Rome was extremely crowded this trip. Famous sights were not busy, they were packed. I shoot places like Rome differently from other people. In these crowds it isn’t possible to get a decent shot of any famous landmark. I try to look for architectural details and add in some candid street shots. Vatican Spiral won a Picture of the Week award in a photography forum. All of these photos were updated recently.
My adventure through manic Rome continues, this part in color. Campo de Fiori is an outdoor market, and a lesser known attraction, so it was not so crowded. Incidentally, Nikon Girl took my picture first. ”Dimensional Portal” is an indoor fountain a few blocks away from the Spanish Steps. I was chased away by an unusually rude security man as soon as he heard the mirror slap.
Mount Etna is an active Volcano located in a densely populated area on the East side of Sicily. The monster Typhon was believed to be trapped under the mountain by Zeus. It is possible to drive up to about the 3,000 meter level and go higher using a ski lift. Fabulous views are available from nearby Taormina.
Taormina is a lovely resort town in the shadow of Mount Etna. It is built on cliffs overlooking the channel between Sicily and Italy. My hotel was built into one of those cliffs with every room having a view of the sea between Sicily and the mainland of Italy. This town has all sorts of stairs to climb, a beach below, and archeological sites above. The Greek Theater is an excellent ruin with fabulous views. While I was there Etna was venting. It spewed fire the day after I left. There’s lots of variety with the volcano, gardens, old style European town, cliffs, hills and even the tropical Isola Bella.
Palermo is a small city that gives the illusion of a big one because it is so densely populated. It is a difficult place to drive a car, but all of Sicily is too. Food here is very good and wine is cheap.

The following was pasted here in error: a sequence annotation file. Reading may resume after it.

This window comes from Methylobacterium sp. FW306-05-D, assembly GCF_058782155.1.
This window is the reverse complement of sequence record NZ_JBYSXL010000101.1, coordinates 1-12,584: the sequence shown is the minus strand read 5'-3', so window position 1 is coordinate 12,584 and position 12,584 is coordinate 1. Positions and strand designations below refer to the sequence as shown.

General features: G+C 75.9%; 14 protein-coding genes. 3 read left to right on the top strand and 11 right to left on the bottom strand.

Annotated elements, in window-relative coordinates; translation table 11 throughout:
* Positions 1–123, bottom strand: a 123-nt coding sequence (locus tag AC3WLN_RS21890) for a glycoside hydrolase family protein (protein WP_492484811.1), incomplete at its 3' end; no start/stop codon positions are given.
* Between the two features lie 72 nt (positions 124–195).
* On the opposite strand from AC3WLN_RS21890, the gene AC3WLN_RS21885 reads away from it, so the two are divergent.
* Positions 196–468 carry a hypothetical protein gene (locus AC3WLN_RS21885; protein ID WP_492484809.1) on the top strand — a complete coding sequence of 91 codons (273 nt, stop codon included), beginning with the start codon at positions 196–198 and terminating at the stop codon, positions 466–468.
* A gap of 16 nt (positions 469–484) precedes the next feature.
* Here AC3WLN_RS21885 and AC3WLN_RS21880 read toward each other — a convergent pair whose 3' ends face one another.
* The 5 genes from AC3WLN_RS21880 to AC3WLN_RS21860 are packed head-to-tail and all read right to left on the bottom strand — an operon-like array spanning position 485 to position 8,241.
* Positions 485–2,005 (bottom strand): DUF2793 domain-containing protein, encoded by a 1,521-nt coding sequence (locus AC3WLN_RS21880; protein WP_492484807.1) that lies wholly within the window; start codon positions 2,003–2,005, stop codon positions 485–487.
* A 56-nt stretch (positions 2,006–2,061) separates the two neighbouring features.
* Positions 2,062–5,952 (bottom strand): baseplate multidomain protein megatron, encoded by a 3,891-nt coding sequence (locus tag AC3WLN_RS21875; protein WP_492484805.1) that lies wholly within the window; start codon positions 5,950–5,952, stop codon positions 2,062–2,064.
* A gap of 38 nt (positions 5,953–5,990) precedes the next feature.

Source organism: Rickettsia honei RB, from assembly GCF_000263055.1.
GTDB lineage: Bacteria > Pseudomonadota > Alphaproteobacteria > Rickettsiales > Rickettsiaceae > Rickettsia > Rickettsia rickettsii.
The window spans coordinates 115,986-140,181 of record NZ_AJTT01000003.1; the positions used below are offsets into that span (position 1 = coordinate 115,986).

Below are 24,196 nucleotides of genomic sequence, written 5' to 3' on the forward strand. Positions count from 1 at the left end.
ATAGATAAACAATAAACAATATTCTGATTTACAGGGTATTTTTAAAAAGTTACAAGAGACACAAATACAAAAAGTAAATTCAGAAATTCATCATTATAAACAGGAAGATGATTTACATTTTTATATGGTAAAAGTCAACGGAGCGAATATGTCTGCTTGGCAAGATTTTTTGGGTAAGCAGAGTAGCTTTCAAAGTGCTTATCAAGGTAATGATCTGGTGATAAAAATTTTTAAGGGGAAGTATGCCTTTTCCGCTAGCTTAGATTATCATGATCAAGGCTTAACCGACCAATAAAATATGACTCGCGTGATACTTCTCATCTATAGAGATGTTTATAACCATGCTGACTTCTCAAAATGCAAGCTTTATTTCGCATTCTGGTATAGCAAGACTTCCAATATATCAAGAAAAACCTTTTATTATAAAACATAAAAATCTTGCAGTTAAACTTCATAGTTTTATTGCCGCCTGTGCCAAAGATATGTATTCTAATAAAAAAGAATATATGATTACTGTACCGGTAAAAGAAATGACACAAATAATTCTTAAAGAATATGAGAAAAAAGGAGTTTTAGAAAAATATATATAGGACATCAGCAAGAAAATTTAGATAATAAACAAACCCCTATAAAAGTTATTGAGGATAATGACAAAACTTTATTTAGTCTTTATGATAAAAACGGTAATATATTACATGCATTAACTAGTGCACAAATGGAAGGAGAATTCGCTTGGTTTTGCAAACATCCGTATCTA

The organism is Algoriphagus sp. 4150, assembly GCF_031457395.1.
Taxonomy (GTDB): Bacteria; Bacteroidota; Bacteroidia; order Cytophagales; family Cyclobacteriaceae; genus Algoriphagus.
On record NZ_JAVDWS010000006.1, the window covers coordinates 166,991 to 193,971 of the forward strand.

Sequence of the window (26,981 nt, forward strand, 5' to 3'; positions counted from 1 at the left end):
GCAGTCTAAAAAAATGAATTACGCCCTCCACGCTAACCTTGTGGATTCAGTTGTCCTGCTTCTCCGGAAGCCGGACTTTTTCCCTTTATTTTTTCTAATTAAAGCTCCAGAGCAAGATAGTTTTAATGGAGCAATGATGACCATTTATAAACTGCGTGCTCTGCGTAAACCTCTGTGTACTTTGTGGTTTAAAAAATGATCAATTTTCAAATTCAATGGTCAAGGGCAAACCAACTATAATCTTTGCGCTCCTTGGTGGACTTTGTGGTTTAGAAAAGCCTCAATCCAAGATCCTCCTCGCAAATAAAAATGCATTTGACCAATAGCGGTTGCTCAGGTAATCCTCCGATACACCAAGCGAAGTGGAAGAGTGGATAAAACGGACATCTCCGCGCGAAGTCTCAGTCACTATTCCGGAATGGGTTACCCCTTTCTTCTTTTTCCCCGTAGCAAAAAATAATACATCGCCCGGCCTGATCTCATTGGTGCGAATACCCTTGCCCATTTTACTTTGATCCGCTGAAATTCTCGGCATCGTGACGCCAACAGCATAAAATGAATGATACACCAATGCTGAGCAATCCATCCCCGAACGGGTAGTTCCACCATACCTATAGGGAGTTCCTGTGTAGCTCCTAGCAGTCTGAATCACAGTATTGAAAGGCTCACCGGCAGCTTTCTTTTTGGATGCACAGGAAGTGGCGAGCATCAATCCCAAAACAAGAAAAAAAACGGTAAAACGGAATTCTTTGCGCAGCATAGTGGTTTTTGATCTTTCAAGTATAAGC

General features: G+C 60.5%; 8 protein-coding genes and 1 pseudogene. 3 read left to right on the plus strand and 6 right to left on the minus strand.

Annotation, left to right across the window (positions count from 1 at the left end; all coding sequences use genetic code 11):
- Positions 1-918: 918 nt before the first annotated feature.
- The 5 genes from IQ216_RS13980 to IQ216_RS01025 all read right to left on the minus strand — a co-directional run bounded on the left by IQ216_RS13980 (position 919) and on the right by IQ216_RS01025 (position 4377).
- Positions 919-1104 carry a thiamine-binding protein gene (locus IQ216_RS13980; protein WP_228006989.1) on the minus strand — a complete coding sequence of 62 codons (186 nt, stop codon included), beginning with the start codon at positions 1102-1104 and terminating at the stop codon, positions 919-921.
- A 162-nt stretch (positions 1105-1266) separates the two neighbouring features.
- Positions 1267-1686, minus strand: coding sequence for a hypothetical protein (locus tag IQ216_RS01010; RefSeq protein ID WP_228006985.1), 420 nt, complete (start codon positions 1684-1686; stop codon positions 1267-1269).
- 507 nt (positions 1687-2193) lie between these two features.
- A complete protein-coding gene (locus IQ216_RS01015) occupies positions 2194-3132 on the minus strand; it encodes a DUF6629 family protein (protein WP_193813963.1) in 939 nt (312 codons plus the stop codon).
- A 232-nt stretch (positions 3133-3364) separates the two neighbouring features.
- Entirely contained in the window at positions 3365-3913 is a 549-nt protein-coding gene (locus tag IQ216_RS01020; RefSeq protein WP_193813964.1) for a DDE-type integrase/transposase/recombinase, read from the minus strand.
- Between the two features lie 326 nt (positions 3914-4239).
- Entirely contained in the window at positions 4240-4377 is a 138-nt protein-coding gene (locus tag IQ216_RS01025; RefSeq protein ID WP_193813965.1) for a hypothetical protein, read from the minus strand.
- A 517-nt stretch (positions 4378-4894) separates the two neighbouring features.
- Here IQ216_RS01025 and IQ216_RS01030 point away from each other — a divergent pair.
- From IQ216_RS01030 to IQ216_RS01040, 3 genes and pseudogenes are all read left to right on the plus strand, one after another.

When I arrived at the hotel in Palermo the clerk asked if I had relatives there. It was my year round suntan which prompted the question despite my total lack of Italian ancestry.
Syracuse is a can’t miss destination in Sicily. The hotels are reasonable, there is a beautiful harbor and an enchanting old section on the Ortygia peninsula. Further inland is an archaeological park. Agrigento is a bit out of the way on a tour of Sicily. However, it is worth seeing for the valley of the temples which features fabulous ruins.
Most of these photos were captured in the old section of Syracyuse on the Ortygia peninsula.
Please enjoy my street photography from Sorrento, Italy.
Click on any small photo to see large on black.
Does it seem like sometimes people are posing even when all they are doing is standing around; is there some subconscious need to look good, to look like a model? Pictures of guys are in the B&W post.
Just a short ferry ride away sits Capri, playground of the rich and famous, while swarming with ordinary tourists like myself. The views are fabulous and the people walking around, amazing. Here is just a little bit of what I saw on the island. I did get to speak with the lady from Miami. She is a down to earth gal.
These photographs are from from Positano and Amalfi on the Amalfi Coast of Italy, a true bucket list destination.
Click on any small photo to see large on black.
More of my ramblings through Italy. Overnight I reached 3,000 followers.
Travel Photography from Venice, Italy captured during the summer of 2010. Several of these were taken in the Jewish quarter where the word “ghetto” originated. When I stare down long hallways and look at the vanishing point, I wonder if I am headed to a place of nothingness.
Photographers, remember to make local adjustments to bring out shadow detail. Avoid global use of the shadows slider. In the above image the hallway to the left and a few other areas were lightened up.
Famous destinations like Venice have been photographed many times making it difficult to get something different. Use the typical photographs of the place as a starting point for what not to do. It is hard to look at an unfamiliar place in a different way because it all looks different to start with, but that must be overcome by the photographer. Ideas used here include getting into the less visited parts of town, making people the subject and rendering in black and white.
By now everyone must think that I like narrow places with converging lines of perspective, and girls. To me the girls looked like they were posing. The last photo is the famous view of the Grand Canal from Rialto bridge. Everyone takes that picture. It’s OK to do that occasionally, but always be looking for something unusual. Blue corner is named after a famous scuba diving location in Palau.
Pompeii serves as a reminder of how fast things can change.